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On Martin Luther King Jr. Day 2021, A Look To Our Future

From preschool to high school, students in America are experiencing Martin Luther King Jr. Day in 2021 with an entirely new world view based on the events of the past 12 months. Their teachers, as Education Week reported, serve as the nation’s first responders to world-historical developments. Their schools are live-time labs for inquiry, dialogue and discovery, now even more so. For students, then, as they reflect on the courage and wisdom of one of America’s greatest leaders, what inspiration can they find this year that will carry them forward with renewed hope and strength?

Martin Luther King, Jr. had many mentors in his life, from his mother and father to a wide range of men and women working in education, civil rights and faith communities. And today every adult can look at the role they can play in mentoring the next generation. Let’s start with what emerging leaders learn from their families.

Learning as a Family Tradition

Toya Stewart Downey, Executive Director of Strategic Communications, Equity and Inclusion for Robbinsdale Area Schools, recalls how her parents celebrated Martin Luther King Jr. Day when she was growing up. “We marched and attended rallies at the Minnesota capitol,” she remembers. “My parents had a vinyl LP of King’s ‘I Have A Dream Speech,’ and we would listen to that. We got a cake every year for Martin Luther King’s birthday. With my son, we traditionally have a small circle of friends over and talk with our kids about what they know about MLK and how they can be of service to their communities. This year we’re not doing that because of COVID-19, but we’ll have that discussion as a family.”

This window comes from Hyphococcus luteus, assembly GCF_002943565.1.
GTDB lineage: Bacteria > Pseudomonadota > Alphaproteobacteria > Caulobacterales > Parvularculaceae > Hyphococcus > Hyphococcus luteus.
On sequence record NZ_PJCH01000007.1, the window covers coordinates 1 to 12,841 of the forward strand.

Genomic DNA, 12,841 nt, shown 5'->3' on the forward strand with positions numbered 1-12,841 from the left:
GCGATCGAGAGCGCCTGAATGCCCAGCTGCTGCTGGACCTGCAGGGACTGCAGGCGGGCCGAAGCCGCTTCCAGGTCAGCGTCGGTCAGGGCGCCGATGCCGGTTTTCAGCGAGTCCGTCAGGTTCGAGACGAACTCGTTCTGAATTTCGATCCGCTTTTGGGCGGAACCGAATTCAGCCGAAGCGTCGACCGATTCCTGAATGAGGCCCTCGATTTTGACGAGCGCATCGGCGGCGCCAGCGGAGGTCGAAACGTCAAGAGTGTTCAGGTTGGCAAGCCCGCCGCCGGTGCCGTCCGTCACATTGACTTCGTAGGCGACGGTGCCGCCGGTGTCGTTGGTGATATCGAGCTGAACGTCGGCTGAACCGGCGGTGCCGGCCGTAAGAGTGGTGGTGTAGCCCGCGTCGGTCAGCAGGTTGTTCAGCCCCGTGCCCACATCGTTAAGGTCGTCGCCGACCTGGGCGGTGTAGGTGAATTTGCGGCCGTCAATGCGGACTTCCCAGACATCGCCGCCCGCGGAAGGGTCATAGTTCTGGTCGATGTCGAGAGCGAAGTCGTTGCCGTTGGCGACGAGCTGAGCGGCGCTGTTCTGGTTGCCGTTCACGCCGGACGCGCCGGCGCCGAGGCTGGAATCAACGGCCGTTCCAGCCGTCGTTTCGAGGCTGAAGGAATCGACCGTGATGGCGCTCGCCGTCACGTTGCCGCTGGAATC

Schools Ready for Dialogue

Dr. Brenda Damiani, Director of Teaching and Learning in the Cambridge-Isanti School District also feels a deep sense of responsibility for how children reflect on history as it unfolds before our eyes. “We’re shining a spotlight on this event as a national day of service,” Damiani explains. “Even during a pandemic, there are still ways to serve the community, as Dr. King did.”  And providing resources for teachers to help students have productive discussions about local and national events is in the forefront. “Inequalities in our communities are something we need to be able to talk about. It’s not so much a debate as it is a dialogue. Our character education model includes five traits — compassion, respect, responsibility, self-discipline and honesty. They’re part of what we call the ‘Bluejacket Way’ and can help our students learn how to communicate about difficult topics.”

Youth Provide Hope for a Better Future

Youth of today, the leaders of tomorrow, are hard at work processing the events of the past and present. They are the generation that provide us hope for the future.

Beginning the conversation within our families and our schools, we can look upon Dr. King’s legacy with a new lens in light of recent events. Watch a civil rights documentary and ask yourself, what did I know, what did I learn? And as shared by Dr. Yohuru Williams (via KARE11), “Always be inspired by hope.”

Congressman John Lewis upon his passing this summer left one last letter to the American people urging us to act. “When historians pick up their pens to write the story of the 21st century, let them say that it was your generation who laid down the heavy burdens of hate at last and that peace finally triumphed over violence, aggression and war.”

It is not enough to honor Dr. King’s legacy, we must act. Let the celebration of Dr. Martin Luther King, Jr. continue to provide inspiration for all of us today and the future leaders of tomorrow.

To quote Dr. King:

“The function of education is to teach one to think intensively and to think critically. Intelligence plus character – that is the goal of true education.”

-Martin Luther King Jr. 

Published on: January 18, 2021